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Apple exchanging customers' iPad 3 for new iPad 4?
Apple looks like it may have realised it's annoyed some users as reports emerge some stores are exchanging the old 'new' iPad for the iPad 4.
We've spoken to Apple, which is yet to confirm whether this policy is in effect worldwide, but CNET is reporting that a store in the US has waived its usual 14 day return policy and extended it to 30 days.
Twitter users highlighted the ability to exchange the product, and the manager at a San Francisco, US, Apple store confirmed this was the case – although added the caveat that it was only for that specific outlet.
One rule for us…
When pushed on whether this would be a wider scheme, she replied that she couldn't talk for other stores' policies – so if you want to take yours down to your local stockist and get a shiny new tablet, you may be out of luck.
Many TechRadar readers have expressed outrage that Apple would update a product so soon after launch, with many presumably staring at their 'new' iPad and wishing ill upon it and its family.
But it's worth noting that the update is pretty incremental: the update to the newer CPU is the main change, which is slightly galling, but otherwise it's simply a case of getting more hardware to use the new Lightning connector and make Facetime all HD-friendly.
Explained: Apple Lightning connector: what you need to know
Apple Lightning connector explained
It's significantly smaller than the outgoing Dock, but it's received a bit of a mixed reaction from people who've splashed out on Dock-connecting accessories and cables and don't fancy paying for expensive adaptors. Is it a genuine step forward?
Here's what you need to know…
The Lightning connector is very small
Where the Dock connector had 30 pins, the Lighting one has just eight signal pins - and that means it's much, much smaller, which helps Apple make super-slim devices such as the iPhone 5. It's a little bit bigger than a micro-USB connector, but only by a little bit.
The Lightning Connector has a processor in it
This is no dumb cable: the Lightning connector has a processor that can tell which way round you've plugged it in, and that processor then reroutes the electrical signals so that it works correctly whether it's upside down or the right way up.
That's a vast improvement over the Dock, which is awfully fiddly on an iPad 2 or 3, and over USB, which is wrong whichever way you plug it in.
Lightning works with both kinds of cable, Dock and USB, although that comes at a price - that processor is also an authentication device to ensure only official Lightning cables and connectors are used.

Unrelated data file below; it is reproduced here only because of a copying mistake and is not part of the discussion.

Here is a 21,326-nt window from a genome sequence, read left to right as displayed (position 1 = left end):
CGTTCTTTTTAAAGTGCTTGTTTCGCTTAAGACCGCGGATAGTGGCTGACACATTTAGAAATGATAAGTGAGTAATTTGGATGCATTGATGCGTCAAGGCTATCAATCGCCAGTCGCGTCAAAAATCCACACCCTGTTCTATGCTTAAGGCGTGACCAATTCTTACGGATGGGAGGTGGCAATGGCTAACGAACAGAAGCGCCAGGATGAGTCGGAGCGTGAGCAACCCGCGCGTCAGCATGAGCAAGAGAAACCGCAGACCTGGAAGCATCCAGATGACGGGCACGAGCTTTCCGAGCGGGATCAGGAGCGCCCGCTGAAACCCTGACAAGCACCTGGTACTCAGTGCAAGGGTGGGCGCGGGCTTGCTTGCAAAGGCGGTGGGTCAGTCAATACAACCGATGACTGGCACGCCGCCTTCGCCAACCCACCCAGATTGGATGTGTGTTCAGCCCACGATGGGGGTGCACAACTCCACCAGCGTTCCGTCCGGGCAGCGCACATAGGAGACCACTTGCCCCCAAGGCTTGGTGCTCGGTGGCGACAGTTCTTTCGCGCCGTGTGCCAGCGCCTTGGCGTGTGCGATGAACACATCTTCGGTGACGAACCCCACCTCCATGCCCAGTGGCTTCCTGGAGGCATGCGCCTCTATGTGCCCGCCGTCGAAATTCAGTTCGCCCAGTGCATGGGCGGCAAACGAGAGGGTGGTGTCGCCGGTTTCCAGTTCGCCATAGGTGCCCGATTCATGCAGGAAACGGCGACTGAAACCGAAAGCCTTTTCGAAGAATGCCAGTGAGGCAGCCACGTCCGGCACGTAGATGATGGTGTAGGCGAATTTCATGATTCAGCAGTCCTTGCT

A Lightning connector isn't as fast as a Thunderbolt one
Lightning is based on USB 2.0, not the faster 3.0 or Thunderbolt cables, presumably for cost reasons. However, it wouldn't require much extra engineering to chuck USB 3.0 down there, and Apple also promises Lightning-to-HDMI and Lightning-to-VGA cables.
The Dock adapter doesn't give you video
While Lightning is capable of delivering video output, it doesn't do so when it's connected to a Dock adapter: as Apple's spec page says, the adapter supports "analog audio output, USB audio as well as syncing and charging [but] video output [is] not supported."
The Lightning adaptors are frighteningly expensive
Fancy an adaptor that enables you to connect an existing Dock cable or connector to a Lightning port? Yours for £25. A cable with a Lightning connector on one end and a 30-pin Dock on the other? £30.
A cable with a USB connector on one end and a Lightning connector on the other? £15. A Lightning to Micro USB adapter? £15.
Why so expensive? The short answer is "well, y'know: Apple", and the slightly longer answer is that until now, Apple didn't have any competition.
However, it seems that Apple's authentication chip has now been cracked and third-party connectors and cables should appear fairly soon at significantly lower prices.
To the best of our knowledge nobody has actually tested these third-party connectors yet, so buyer beware: if you buy one and it makes your iPad 4 explode, don't say we didn't warn you.
Hands-on review: iPad 4
Apple is keeping the iPad 2 around as the $399 get-em-in-the-door option, and that's a smarter move than putting the iPad 3 on sale in its place. It will be a lot easier to upsell customers from the iPad 2's non-Retina display to the new iPad, whereas the iPad 4 isn't a must-have compared to the iPad 3 - unless you have a million Lightning cables around, and who does?
- Are you wondering what the iPad rival to the Nexus 7 or Kindle Fire HD is like? Check our hands on: iPad mini review to find out!
In our hands-on, the 9.7-inch screen looked just as bright and bold as always, because it's ... well ... the same screen.